• Prioritize sleep. Understand the value of sleep and follow recommendations from the American Sleep Association.

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Sleep Apnea

One of many medical conditions causing sleepiness, sleep apnea is also very serious because it causes the sufferer to stop breathing while they sleep. A good indication that a person suffers from sleep apnea is waking up feeling tired and unrested. Every person with sleep apnea experiences an array of symptoms. Most common is a loud snort followed by a gasp that causes the sufferer to wake from their slumber. This leads to lighter sleep stages. Some people do not remember the episodes, but instead, others notice their habits. Treatments for sleep apnea usually involves the use of a CPAP machine at home. Sleep apnea is a chronic condition, but with medical intervention, is highly manageable.


Narcolepsy causes a person to randomly fall asleep during the day. The person may be in the middle of a conversation when they suddenly nod off. Narcolepsy patients may sleep for minutes or longer and wake up and resume activities as nothing happened. Narcolepsy symptoms often appear suddenly without warning or indication of a problem. One of the four defining symptoms of narcolepsy is excessive sleepiness. Cataplexy is another symptom of narcolepsy. Ritalin and other prescription medications may treat narcolepsy. This condition must be diagnosed and treated by a medical professional.

Restless Leg Syndrome

Any disorder that requires excessive movements during the day may cause you to feel tired and sleepy the following day. Restless Leg Syndrome, or RLS, is among the most common of those disorders. People of all ages and backgrounds may experience restless leg syndrome. Characterized by uncomfortable sensations (may say it feels like they are being poked with pins) RLS occurs commonly during the evening hours when a person lays down to rest. It may also worsen with age and occurs more often in older adults. Moving the legs around usually minimizes the discomfort. Your doctor has several treatment options available for RLS relief.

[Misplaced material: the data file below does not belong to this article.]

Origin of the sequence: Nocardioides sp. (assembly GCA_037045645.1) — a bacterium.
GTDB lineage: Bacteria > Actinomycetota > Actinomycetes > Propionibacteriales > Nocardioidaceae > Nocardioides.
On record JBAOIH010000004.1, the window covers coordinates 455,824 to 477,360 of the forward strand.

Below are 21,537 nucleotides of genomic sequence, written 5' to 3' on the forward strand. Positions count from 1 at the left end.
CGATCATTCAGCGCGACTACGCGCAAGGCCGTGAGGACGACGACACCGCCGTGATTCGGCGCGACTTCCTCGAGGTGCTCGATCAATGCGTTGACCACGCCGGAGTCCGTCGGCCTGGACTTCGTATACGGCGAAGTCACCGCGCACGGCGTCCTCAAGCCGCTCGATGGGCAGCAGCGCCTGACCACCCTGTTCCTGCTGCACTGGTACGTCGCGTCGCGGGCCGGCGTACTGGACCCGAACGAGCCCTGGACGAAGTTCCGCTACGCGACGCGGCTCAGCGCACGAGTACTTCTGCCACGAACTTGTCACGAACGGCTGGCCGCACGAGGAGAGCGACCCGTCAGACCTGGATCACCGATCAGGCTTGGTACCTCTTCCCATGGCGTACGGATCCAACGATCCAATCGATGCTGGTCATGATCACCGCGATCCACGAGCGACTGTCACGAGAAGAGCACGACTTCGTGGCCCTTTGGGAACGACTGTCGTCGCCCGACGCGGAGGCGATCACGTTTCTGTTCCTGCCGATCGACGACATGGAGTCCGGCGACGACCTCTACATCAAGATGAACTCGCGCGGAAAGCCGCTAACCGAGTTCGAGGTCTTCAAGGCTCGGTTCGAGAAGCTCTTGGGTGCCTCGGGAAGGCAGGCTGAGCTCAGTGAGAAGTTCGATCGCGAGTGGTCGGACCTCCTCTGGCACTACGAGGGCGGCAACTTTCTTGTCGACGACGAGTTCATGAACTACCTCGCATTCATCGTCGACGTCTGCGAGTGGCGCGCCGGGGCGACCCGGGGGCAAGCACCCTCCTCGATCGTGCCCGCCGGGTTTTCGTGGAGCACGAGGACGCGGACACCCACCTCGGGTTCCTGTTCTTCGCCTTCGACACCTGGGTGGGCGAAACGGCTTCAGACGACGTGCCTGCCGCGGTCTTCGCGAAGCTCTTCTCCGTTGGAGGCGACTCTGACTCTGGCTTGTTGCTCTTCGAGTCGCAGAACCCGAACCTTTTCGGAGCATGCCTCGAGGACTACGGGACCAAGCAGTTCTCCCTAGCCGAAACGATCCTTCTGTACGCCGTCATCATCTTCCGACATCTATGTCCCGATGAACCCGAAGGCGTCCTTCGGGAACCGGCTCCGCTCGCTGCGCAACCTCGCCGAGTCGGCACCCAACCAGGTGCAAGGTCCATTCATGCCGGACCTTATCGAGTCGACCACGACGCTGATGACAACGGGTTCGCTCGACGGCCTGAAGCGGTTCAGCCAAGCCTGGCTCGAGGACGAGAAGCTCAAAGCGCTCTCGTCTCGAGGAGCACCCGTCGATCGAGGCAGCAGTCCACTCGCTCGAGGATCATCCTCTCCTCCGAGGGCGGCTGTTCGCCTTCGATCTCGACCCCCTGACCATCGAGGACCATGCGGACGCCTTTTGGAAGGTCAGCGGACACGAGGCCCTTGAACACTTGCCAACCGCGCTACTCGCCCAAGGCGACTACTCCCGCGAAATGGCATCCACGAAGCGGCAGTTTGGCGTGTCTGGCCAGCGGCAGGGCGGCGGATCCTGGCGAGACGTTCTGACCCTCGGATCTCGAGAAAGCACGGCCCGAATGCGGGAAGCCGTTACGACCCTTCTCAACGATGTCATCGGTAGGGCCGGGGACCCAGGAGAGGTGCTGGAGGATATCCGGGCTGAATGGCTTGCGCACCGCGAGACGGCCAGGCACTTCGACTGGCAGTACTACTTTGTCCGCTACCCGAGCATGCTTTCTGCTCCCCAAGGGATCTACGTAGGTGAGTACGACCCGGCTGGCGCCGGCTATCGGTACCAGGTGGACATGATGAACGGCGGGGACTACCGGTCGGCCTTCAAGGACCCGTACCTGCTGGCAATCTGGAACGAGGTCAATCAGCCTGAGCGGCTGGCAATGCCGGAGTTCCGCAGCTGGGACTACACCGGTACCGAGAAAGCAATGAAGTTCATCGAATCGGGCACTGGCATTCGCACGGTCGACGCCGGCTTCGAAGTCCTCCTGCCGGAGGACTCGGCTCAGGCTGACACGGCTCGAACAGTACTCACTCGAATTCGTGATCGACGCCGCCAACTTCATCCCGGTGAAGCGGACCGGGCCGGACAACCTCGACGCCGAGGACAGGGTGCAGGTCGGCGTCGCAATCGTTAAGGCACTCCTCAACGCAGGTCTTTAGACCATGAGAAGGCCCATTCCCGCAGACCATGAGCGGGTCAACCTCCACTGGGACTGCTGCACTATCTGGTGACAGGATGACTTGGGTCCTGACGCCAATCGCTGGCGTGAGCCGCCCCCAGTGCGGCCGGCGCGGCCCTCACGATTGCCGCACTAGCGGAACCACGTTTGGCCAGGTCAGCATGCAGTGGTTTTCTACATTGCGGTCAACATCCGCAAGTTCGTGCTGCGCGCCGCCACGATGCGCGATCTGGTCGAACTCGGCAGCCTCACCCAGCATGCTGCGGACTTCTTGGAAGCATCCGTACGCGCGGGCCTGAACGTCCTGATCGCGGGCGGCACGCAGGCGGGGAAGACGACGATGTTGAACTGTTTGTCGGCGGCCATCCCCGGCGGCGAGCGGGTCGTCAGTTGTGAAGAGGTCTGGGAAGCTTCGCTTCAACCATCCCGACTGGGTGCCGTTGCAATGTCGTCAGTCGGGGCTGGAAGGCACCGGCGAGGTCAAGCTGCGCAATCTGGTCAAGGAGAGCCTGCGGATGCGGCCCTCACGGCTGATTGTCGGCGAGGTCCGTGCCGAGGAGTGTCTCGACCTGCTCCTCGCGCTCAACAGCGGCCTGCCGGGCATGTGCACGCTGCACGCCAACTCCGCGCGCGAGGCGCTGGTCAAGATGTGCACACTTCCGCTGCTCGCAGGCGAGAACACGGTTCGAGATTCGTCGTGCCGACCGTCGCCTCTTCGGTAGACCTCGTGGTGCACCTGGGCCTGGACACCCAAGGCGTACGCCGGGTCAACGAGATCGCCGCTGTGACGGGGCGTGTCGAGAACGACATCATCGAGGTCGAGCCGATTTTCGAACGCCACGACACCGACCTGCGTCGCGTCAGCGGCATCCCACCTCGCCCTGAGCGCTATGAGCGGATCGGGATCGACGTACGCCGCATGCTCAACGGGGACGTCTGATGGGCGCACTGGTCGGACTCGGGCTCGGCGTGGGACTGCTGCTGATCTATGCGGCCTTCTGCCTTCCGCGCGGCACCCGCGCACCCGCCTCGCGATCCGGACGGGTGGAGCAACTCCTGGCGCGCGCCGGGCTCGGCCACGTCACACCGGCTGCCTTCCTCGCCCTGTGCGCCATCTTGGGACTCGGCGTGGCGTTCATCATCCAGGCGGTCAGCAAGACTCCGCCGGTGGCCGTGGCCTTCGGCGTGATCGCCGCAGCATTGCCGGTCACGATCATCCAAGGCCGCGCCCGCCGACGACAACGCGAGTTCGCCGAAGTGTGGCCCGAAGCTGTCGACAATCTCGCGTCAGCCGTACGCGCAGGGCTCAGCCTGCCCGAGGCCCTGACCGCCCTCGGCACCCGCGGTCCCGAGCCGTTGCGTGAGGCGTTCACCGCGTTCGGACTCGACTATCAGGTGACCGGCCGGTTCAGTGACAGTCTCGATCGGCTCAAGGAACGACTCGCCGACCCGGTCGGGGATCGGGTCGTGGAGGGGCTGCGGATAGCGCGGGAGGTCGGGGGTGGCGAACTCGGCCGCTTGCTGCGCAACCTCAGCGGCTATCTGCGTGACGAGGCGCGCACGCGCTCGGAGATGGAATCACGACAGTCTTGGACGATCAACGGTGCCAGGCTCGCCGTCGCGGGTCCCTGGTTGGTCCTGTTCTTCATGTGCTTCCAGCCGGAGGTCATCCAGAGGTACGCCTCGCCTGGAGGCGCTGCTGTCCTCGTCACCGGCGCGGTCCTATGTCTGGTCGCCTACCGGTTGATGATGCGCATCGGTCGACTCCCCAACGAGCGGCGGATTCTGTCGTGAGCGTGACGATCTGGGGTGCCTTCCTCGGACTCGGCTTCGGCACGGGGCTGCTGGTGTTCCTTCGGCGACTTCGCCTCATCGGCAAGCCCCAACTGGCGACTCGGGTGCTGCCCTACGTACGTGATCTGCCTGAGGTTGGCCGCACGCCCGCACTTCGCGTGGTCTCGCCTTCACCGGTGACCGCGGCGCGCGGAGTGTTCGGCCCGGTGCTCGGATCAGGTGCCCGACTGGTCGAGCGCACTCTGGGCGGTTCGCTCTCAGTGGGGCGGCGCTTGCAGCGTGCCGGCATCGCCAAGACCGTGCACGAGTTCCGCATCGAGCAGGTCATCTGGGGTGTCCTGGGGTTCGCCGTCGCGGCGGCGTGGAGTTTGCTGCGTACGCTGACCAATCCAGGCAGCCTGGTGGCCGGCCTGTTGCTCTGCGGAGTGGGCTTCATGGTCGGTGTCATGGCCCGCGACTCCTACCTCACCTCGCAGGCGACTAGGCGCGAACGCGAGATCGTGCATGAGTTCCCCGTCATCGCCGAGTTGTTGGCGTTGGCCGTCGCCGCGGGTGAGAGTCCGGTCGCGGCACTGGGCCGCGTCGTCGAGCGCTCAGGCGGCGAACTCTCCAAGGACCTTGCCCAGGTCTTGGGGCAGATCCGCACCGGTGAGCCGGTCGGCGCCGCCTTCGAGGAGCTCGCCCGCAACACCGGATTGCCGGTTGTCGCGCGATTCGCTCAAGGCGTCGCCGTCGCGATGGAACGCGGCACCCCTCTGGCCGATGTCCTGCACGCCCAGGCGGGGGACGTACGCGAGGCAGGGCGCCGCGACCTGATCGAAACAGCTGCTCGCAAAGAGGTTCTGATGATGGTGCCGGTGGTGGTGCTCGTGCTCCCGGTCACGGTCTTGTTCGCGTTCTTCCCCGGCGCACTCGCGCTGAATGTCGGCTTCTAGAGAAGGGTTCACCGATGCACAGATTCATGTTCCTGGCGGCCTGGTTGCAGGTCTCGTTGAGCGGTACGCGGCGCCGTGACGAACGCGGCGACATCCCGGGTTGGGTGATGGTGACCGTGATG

Circadian Rhythm Disorders

Circadian Rhythm is the body's natural clock. It helps coordinate the body's activities to the timing of light and dark. When the circadian rhythm is distorted, you may feel sleepy when at work or during other inappropriate times. People with these disorders may have trouble falling asleep or staying asleep. Light therapy and melatonin are two popular treatments that help get the circadian rhythm back on track, so you feel well-rested and ready to roar. Visit your doctor who can diagnose the exact condition and recommend and prescribe the best course of treatment for your specific needs.

Chronic fatigue syndrome is a medical condition that still baffles doctors. The exact cause of this condition is unknown, but what experts know about it is that sufferers experience a myriad conditions and symptoms ranging from poor sleep quality, fatigue, confusion, poor decision-making skills, daytime sleepiness, and many others. Therapy, medication, and self-care often improve the condition. People of all ages experience chronic fatigue, though more common in older adults.